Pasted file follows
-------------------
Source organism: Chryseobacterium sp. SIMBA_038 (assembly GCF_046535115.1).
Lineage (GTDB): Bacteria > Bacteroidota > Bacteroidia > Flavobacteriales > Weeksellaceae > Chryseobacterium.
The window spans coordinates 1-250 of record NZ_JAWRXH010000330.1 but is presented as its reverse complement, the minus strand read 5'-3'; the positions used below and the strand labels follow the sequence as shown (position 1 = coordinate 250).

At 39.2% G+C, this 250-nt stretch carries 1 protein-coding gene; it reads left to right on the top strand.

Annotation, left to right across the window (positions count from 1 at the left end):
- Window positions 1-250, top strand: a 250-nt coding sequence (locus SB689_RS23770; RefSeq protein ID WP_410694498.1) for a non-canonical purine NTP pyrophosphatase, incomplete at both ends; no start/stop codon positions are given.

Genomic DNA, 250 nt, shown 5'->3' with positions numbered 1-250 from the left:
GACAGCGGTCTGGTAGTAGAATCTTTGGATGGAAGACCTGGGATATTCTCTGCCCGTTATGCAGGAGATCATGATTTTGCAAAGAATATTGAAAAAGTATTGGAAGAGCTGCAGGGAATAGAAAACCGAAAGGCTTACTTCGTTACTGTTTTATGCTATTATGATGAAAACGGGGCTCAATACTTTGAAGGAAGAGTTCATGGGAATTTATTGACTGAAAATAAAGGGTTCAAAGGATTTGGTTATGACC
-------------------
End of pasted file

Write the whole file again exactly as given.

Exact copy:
Source organism: Chryseobacterium sp. SIMBA_038 (assembly GCF_046535115.1).
Lineage (GTDB): Bacteria > Bacteroidota > Bacteroidia > Flavobacteriales > Weeksellaceae > Chryseobacterium.
The window spans coordinates 1-250 of record NZ_JAWRXH010000330.1 but is presented as its reverse complement, the minus strand read 5'-3'; the positions used below and the strand labels follow the sequence as shown (position 1 = coordinate 250).

At 39.2% G+C, this 250-nt stretch carries 1 protein-coding gene; it reads left to right on the top strand.

Annotation, left to right across the window (positions count from 1 at the left end):
- Window positions 1-250, top strand: a 250-nt coding sequence (locus SB689_RS23770; RefSeq protein ID WP_410694498.1) for a non-canonical purine NTP pyrophosphatase, incomplete at both ends; no start/stop codon positions are given.

Genomic DNA, 250 nt, shown 5'->3' with positions numbered 1-250 from the left:
GACAGCGGTCTGGTAGTAGAATCTTTGGATGGAAGACCTGGGATATTCTCTGCCCGTTATGCAGGAGATCATGATTTTGCAAAGAATATTGAAAAAGTATTGGAAGAGCTGCAGGGAATAGAAAACCGAAAGGCTTACTTCGTTACTGTTTTATGCTATTATGATGAAAACGGGGCTCAATACTTTGAAGGAAGAGTTCATGGGAATTTATTGACTGAAAATAAAGGGTTCAAAGGATTTGGTTATGACC